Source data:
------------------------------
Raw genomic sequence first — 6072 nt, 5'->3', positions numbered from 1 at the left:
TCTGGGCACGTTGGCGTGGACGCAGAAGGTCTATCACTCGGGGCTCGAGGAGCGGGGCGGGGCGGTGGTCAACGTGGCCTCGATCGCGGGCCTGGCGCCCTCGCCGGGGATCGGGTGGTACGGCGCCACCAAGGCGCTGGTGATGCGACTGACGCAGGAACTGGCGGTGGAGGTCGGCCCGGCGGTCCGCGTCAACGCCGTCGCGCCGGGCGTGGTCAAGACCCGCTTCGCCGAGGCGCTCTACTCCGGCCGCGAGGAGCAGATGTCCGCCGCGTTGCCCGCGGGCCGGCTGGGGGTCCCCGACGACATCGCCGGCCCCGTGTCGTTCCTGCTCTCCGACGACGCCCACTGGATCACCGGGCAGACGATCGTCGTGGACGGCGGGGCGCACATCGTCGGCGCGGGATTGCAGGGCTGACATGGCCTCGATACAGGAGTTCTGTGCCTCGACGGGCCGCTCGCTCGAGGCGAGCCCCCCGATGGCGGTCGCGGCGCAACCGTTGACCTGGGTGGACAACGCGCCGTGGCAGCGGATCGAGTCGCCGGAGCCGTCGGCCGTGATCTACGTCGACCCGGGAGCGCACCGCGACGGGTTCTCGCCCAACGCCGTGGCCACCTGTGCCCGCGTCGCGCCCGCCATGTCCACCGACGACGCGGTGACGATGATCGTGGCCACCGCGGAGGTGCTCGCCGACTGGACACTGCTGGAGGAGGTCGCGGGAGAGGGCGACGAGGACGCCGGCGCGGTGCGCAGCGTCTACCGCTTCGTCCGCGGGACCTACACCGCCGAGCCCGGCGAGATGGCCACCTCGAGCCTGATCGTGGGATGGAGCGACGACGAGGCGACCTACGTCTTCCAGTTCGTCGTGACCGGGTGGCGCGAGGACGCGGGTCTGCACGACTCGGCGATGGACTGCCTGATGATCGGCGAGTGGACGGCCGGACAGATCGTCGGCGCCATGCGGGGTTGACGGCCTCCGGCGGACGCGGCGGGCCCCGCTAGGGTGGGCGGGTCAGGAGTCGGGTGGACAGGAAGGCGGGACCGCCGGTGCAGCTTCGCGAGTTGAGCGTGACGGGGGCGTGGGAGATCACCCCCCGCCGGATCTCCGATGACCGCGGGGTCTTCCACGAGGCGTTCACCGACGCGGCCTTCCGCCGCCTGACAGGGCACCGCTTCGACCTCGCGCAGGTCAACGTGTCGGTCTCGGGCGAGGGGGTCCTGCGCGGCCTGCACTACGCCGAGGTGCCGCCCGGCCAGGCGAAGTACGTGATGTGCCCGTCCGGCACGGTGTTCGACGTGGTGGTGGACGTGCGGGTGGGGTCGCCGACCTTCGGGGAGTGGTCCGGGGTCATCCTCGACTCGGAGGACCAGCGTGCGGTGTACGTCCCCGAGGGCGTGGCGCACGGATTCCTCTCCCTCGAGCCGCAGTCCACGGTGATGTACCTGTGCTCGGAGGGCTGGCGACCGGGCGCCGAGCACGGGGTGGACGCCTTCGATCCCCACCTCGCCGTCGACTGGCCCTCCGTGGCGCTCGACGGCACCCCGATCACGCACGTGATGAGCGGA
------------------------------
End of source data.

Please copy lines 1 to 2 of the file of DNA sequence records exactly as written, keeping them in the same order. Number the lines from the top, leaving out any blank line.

Raw genomic sequence first — 6072 nt, 5'->3', positions numbered from 1 at the left:
TCTGGGCACGTTGGCGTGGACGCAGAAGGTCTATCACTCGGGGCTCGAGGAGCGGGGCGGGGCGGTGGTCAACGTGGCCTCGATCGCGGGCCTGGCGCCCTCGCCGGGGATCGGGTGGTACGGCGCCACCAAGGCGCTGGTGATGCGACTGACGCAGGAACTGGCGGTGGAGGTCGGCCCGGCGGTCCGCGTCAACGCCGTCGCGCCGGGCGTGGTCAAGACCCGCTTCGCCGAGGCGCTCTACTCCGGCCGCGAGGAGCAGATGTCCGCCGCGTTGCCCGCGGGCCGGCTGGGGGTCCCCGACGACATCGCCGGCCCCGTGTCGTTCCTGCTCTCCGACGACGCCCACTGGATCACCGGGCAGACGATCGTCGTGGACGGCGGGGCGCACATCGTCGGCGCGGGATTGCAGGGCTGACATGGCCTCGATACAGGAGTTCTGTGCCTCGACGGGCCGCTCGCTCGAGGCGAGCCCCCCGATGGCGGTCGCGGCGCAACCGTTGACCTGGGTGGACAACGCGCCGTGGCAGCGGATCGAGTCGCCGGAGCCGTCGGCCGTGATCTACGTCGACCCGGGAGCGCACCGCGACGGGTTCTCGCCCAACGCCGTGGCCACCTGTGCCCGCGTCGCGCCCGCCATGTCCACCGACGACGCGGTGACGATGATCGTGGCCACCGCGGAGGTGCTCGCCGACTGGACACTGCTGGAGGAGGTCGCGGGAGAGGGCGACGAGGACGCCGGCGCGGTGCGCAGCGTCTACCGCTTCGTCCGCGGGACCTACACCGCCGAGCCCGGCGAGATGGCCACCTCGAGCCTGATCGTGGGATGGAGCGACGACGAGGCGACCTACGTCTTCCAGTTCGTCGTGACCGGGTGGCGCGAGGACGCGGGTCTGCACGACTCGGCGATGGACTGCCTGATGATCGGCGAGTGGACGGCCGGACAGATCGTCGGCGCCATGCGGGGTTGACGGCCTCCGGCGGACGCGGCGGGCCCCGCTAGGGTGGGCGGGTCAGGAGTCGGGTGGACAGGAAGGCGGGACCGCCGGTGCAGCTTCGCGAGTTGAGCGTGACGGGGGCGTGGGAGATCACCCCCCGCCGGATCTCCGATGACCGCGGGGTCTTCCACGAGGCGTTCACCGACGCGGCCTTCCGCCGCCTGACAGGGCACCGCTTCGACCTCGCGCAGGTCAACGTGTCGGTCTCGGGCGAGGGGGTCCTGCGCGGCCTGCACTACGCCGAGGTGCCGCCCGGCCAGGCGAAGTACGTGATGTGCCCGTCCGGCACGGTGTTCGACGTGGTGGTGGACGTGCGGGTGGGGTCGCCGACCTTCGGGGAGTGGTCCGGGGTCATCCTCGACTCGGAGGACCAGCGTGCGGTGTACGTCCCCGAGGGCGTGGCGCACGGATTCCTCTCCCTCGAGCCGCAGTCCACGGTGATGTACCTGTGCTCGGAGGGCTGGCGACCGGGCGCCGAGCACGGGGTGGACGCCTTCGATCCCCACCTCGCCGTCGACTGGCCCTCCGTGGCGCTCGACGGCACCCCGATCACGCACGTGATGAGCGGA